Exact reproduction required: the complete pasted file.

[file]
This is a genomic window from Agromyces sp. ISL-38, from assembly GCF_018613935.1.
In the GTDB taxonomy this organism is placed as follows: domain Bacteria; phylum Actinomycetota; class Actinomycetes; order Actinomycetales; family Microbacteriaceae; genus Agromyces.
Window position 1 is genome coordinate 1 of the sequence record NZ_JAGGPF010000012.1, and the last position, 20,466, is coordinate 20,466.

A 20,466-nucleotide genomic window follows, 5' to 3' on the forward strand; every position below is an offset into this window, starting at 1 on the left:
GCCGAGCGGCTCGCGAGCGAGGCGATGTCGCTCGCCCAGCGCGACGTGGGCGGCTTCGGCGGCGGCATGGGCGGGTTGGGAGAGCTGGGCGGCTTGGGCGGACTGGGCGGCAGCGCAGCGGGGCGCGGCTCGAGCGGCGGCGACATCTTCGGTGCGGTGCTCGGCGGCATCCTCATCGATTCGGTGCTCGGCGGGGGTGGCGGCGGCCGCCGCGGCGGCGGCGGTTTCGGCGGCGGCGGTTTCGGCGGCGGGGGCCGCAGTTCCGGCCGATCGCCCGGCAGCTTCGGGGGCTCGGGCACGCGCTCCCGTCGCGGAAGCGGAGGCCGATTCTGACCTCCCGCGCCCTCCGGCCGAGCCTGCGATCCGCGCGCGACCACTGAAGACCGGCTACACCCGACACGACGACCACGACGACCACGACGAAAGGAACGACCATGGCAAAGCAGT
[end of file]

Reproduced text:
This is a genomic window from Agromyces sp. ISL-38, from assembly GCF_018613935.1.
In the GTDB taxonomy this organism is placed as follows: domain Bacteria; phylum Actinomycetota; class Actinomycetes; order Actinomycetales; family Microbacteriaceae; genus Agromyces.
Window position 1 is genome coordinate 1 of the sequence record NZ_JAGGPF010000012.1, and the last position, 20,466, is coordinate 20,466.

A 20,466-nucleotide genomic window follows, 5' to 3' on the forward strand; every position below is an offset into this window, starting at 1 on the left:
GCCGAGCGGCTCGCGAGCGAGGCGATGTCGCTCGCCCAGCGCGACGTGGGCGGCTTCGGCGGCGGCATGGGCGGGTTGGGAGAGCTGGGCGGCTTGGGCGGACTGGGCGGCAGCGCAGCGGGGCGCGGCTCGAGCGGCGGCGACATCTTCGGTGCGGTGCTCGGCGGCATCCTCATCGATTCGGTGCTCGGCGGGGGTGGCGGCGGCCGCCGCGGCGGCGGCGGTTTCGGCGGCGGCGGTTTCGGCGGCGGGGGCCGCAGTTCCGGCCGATCGCCCGGCAGCTTCGGGGGCTCGGGCACGCGCTCCCGTCGCGGAAGCGGAGGCCGATTCTGACCTCCCGCGCCCTCCGGCCGAGCCTGCGATCCGCGCGCGACCACTGAAGACCGGCTACACCCGACACGACGACCACGACGACCACGACGAAAGGAACGACCATGGCAAAGCAGT